It’s easier for many Christians to feel faithful to Christ and honest about our faith outside of churches rather than inside, weighed down by all their trappings.
Does anyone see me? Can anyone hear me?
The regrettable thing is that churches still aren’t listening – even with their future on the line. The faith will continue, whether churches stay in business or not. Churches can’t afford to act like they are untouchable – God has let tens of thousands of churches fail and close in the last 2000 years. He doesn’t need you as much as you need Him.
Maybe churches are just listening to whoever will itch their ear (2 Tim 4:3). Discussing church decline with a friend, he said, “You’re suggesting we tackle this backwards. Why should we care about the reasons people leave? Shouldn’t we be asking the people who stay why they come? They’re the loyal ones.”
Queue Jesus’ story about leaving the 99 sheep to pursue the one that left the flock.
This attitude of disregard for those who have walked out is just one contributing factor to the closed-ear syndrome churches are blind to right now. The entrenchment against criticism is another. Loving tradition over people, and loving the status quo that benefits insiders first is yet another. (Call it privilege, call it entitlement – not wanting change because “things are working” for those on the inside is always a poor model for reaching outsiders!) So what can fix it?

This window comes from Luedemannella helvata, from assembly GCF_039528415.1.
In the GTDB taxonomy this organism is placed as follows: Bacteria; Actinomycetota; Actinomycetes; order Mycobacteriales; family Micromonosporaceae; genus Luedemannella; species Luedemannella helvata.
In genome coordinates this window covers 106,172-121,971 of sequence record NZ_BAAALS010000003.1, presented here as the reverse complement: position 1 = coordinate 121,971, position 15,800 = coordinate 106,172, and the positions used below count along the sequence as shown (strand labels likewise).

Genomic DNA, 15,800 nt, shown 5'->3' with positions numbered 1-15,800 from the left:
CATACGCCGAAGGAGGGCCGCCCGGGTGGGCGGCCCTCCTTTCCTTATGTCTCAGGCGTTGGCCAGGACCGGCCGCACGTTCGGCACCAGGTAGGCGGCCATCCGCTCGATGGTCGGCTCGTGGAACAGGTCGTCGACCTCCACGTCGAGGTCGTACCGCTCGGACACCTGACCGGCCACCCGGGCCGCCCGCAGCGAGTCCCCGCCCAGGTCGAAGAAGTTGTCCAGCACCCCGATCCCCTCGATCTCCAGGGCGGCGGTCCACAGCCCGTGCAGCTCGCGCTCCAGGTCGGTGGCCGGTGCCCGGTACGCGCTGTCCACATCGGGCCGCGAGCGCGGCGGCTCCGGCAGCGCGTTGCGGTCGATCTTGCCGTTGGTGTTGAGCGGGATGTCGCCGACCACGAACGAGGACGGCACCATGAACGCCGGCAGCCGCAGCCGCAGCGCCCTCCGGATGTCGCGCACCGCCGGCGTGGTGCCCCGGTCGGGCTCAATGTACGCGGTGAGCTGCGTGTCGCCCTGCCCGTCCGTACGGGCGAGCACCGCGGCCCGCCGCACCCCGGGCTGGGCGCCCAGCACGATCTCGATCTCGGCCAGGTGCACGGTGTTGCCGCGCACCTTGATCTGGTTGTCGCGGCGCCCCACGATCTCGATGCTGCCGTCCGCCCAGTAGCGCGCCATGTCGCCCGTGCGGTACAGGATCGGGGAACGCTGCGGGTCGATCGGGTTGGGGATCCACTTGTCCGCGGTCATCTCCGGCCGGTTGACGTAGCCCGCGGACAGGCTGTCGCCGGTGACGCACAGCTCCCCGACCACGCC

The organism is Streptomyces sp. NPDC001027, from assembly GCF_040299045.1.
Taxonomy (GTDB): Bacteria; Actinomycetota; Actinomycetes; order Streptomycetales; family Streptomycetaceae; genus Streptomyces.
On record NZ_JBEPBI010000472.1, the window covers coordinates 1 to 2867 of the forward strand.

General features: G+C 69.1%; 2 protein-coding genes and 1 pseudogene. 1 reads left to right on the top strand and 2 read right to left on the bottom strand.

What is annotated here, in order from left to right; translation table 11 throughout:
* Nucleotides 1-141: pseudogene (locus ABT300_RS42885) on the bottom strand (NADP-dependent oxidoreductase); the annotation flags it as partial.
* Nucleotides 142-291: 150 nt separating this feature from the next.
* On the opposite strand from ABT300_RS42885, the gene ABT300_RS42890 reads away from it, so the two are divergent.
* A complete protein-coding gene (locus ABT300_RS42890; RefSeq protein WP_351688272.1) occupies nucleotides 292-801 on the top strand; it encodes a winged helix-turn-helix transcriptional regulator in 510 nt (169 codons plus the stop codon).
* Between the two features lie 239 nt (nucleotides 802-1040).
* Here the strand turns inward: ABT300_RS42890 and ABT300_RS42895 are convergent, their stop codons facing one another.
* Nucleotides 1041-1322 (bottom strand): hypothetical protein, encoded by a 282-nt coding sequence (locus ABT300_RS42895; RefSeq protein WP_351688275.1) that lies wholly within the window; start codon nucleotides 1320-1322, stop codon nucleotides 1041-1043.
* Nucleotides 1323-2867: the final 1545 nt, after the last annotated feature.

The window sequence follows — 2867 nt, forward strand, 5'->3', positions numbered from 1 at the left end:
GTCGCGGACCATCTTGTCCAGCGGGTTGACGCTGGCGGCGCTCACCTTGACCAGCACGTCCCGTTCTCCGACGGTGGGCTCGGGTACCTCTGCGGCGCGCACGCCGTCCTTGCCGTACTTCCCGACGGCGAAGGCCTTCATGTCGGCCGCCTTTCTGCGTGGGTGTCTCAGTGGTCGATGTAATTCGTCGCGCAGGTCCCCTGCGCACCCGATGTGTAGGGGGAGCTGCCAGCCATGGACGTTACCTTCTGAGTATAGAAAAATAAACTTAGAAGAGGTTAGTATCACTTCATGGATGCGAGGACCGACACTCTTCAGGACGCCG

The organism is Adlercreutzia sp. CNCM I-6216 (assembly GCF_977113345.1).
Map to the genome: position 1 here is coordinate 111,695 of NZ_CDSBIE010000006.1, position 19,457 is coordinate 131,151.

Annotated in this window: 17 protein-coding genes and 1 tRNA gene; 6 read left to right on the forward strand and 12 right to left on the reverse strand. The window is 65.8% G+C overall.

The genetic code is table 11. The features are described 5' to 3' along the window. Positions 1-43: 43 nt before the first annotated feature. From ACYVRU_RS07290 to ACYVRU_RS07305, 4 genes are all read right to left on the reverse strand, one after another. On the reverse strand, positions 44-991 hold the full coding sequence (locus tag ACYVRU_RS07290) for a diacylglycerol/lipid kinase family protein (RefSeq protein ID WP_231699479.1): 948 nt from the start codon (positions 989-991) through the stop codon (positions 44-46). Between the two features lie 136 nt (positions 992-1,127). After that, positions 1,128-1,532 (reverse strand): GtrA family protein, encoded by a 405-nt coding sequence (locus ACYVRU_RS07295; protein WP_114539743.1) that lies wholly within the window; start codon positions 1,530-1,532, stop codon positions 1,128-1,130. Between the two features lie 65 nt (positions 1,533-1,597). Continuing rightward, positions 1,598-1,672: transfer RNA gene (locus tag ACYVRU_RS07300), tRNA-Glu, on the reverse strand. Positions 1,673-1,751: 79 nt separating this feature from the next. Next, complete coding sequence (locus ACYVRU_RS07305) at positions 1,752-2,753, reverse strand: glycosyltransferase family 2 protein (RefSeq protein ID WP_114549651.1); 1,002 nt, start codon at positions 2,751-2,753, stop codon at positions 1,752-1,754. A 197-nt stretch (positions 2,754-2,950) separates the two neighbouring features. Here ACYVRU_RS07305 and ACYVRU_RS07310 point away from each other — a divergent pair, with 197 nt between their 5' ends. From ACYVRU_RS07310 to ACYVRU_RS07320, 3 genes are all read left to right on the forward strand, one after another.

Some suggestions from my own experience.
1. Stop fearing criticism. In 1957, Lord Altrincham published a scathing criticism of his Queen, Elizabeth II. Most monarchs would have him silenced, with all manner of power available to them. What was the Queen’s response? A series of reforms including informal lunches with subjects to get to know her people’s needs and her government’s failings. According to The Crown, “The palace later conceded that Lord Altrincham did as much as anyone in the 20th century to help the monarchy.” Sometimes hard words need to be heard. In the words of Leah Thomas:
“It’s always important that people in positions of great power face and respond to constructive criticism.”
2. Intentionally seek feedback – from those outside, not just inside. Organizations all over the world use “exit interviews” to find out why people leave and what can be improved. Churches, by comparison, usually have a “good riddance” attitude to those who “abandoned us.”
Let’s be honest. Christians often are, regrettably, addicted to feeling like victims, feeling slighted, taking pride in every supposed “persecution” and quick to take offense. The fact is, most people who leave churches feel like their church abandoned them first – emotionally, spiritually, socially. Every Millennial knows someone who can testify to this:
“I left my church and not a single person contacted me to ask why, see if I was okay, or express I was missed.”
3. Humbly respond with introspection first. The knee-jerk reaction to criticism is to defend yourself instead of looking if you have any responsibility. No one is asking churches to bend to every whim of the masses. But few things make people disrespect churches more than their complete and unilateral refusal to admit any wrongdoing when confronted with criticism. The common dismissal, “Well, no church is perfect” is just as grating to people who just want a little recognition that they were treated poorly. Before you deny or defer, take a close look within.